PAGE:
Travel Reference
In-Depth Information
Top Ten Cuba Tip List!
1) Always negotiate prices. As a foreigner in a relatively poor city, most of the local
merchants will see you as a cash machine. If you are taking a taxi, buying a bike,
browsing souvenirs or renting a casa particular; whenever you request a price for a
product or service, vendors will immediately throw out a high number. Do not feel
shy about making a low counter offer. You can sometimes save 50% or more. Most
importantly, don't worry about walking away from a vendor if the asking price for
something is too high. This tactic will almost certainly sway the seller to become
more reasonable, as most vendors hate losing sales.
2) In conjunction with tip #1: If you act like a tourist, you will be treated like a tour-
ist. If you walk down a busy tourist street wearing a novelty panama hat and Che
Guevara t-shirt, speaking English loudly and carrying a large SLR camera, every
jinetero in Havana will approach you to strike-up a conversation. It's not necessar-
ily a bad thing, but you will be hounded by money-seekers constantly. Regardless
of your color, nationality or language, you are far more likely to blend in as a local if
you simply dress modestly, similarly to how you would dress on a daily basis in
your home country.
3) Be safe. The best way to do this is to exercise caution and common sense. A
general rule is that if you would not do something in your own country, then you
should not risk doing it in Cuba either. For foreigners, the risk of running into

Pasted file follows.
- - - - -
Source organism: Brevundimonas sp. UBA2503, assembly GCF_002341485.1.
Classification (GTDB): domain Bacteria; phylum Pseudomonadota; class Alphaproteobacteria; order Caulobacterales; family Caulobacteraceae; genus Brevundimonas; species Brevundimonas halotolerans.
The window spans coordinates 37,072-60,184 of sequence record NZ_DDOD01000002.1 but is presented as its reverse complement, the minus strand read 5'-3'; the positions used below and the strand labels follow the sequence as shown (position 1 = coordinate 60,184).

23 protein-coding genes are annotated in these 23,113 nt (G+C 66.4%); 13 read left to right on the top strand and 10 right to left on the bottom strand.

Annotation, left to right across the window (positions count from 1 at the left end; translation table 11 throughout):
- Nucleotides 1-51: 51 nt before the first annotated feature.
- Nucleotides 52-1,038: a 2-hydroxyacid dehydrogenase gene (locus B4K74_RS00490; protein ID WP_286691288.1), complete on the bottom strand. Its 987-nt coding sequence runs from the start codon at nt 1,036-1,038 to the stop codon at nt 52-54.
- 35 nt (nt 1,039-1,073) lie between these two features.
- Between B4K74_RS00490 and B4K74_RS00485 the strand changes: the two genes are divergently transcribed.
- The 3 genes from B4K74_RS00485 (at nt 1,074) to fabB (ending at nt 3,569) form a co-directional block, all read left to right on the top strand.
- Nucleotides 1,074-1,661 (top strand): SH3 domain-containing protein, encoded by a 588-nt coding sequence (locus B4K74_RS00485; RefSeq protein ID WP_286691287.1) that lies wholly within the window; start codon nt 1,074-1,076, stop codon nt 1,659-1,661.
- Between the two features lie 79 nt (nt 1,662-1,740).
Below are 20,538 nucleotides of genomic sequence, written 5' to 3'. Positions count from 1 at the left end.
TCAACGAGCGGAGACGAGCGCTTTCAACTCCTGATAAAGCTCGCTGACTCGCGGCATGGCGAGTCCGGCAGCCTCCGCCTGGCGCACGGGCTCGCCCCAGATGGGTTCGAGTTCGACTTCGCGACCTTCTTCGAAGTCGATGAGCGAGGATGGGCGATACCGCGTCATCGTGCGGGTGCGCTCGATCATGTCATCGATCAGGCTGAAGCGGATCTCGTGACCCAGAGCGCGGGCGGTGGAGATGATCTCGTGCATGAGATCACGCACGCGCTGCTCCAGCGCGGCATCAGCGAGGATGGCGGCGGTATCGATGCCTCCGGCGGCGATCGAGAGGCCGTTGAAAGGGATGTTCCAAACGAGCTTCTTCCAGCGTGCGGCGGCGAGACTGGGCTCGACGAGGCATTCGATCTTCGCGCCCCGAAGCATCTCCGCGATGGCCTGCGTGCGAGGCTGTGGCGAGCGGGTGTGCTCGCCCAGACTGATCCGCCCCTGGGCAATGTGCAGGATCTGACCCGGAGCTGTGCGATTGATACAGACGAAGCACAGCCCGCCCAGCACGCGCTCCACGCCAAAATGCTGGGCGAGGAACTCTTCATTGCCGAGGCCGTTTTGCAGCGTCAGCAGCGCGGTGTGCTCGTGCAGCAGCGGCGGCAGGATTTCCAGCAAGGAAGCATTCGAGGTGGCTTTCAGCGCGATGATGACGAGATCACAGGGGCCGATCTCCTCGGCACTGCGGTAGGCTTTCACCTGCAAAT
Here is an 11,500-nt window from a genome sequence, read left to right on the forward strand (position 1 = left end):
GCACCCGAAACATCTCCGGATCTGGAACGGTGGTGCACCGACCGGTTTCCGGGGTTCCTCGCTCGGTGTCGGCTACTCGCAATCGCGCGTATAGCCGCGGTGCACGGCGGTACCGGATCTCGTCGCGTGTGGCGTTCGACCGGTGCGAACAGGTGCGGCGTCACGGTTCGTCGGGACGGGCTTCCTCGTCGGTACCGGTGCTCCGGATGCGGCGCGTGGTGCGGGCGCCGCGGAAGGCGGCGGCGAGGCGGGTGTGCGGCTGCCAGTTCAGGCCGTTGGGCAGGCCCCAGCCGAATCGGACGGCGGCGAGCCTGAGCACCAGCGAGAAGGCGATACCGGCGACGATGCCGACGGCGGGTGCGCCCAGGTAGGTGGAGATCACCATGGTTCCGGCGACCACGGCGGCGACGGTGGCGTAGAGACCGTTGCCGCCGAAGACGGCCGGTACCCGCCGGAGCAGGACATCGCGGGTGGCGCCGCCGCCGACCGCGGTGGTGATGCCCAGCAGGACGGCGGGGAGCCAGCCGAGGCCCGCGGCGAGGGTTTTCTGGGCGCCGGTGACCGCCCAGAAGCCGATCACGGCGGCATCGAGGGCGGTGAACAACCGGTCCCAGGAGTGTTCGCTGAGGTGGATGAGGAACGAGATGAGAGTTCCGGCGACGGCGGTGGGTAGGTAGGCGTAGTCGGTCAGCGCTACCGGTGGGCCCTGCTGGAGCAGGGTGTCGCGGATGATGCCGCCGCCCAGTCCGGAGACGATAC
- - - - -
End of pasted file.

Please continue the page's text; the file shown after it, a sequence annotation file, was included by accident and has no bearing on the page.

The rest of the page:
trouble increases dramatically when heavy drinking is involved. Moderation and
good judgment will help you avoid most hassles and ensure a problem free trip.
4) Use Moneda Nacional. Most Cubans receive their salary in Moneda Nacional
and this is the most common currency used. There is no reason that you cannot
use it as well. For some goods and services you will have no choice but to use
CUC. This is especially the case in a large city like Havana. But this should be the
exception and not the rule. If you make an effort to only buy things which are
priced in MN you will save a lot of money. Furthermore, you will immerse yourself
in the Cuban lifestyle, since you will be visiting the same stores and shops as loc-
5) Treat yourself to a good, sit down meal every day. While you can survive well in
Havana by simply eating street food, it is a good idea to have something slightly
more fulfilling at least once per day. A full meal at a restaurant only costs about 4
CUC, and the generous serving of healthy food will give you the energy that you
need to explore every inch of Havana. Despite being delicious, most street food in
Cuba is simply filled with empty carbohydrates and provides little nutrition.
6) Appreciate the culture. Cuba is really different from a lot of other places in the
world. You will especially notice this if you are from a modern, western country. In
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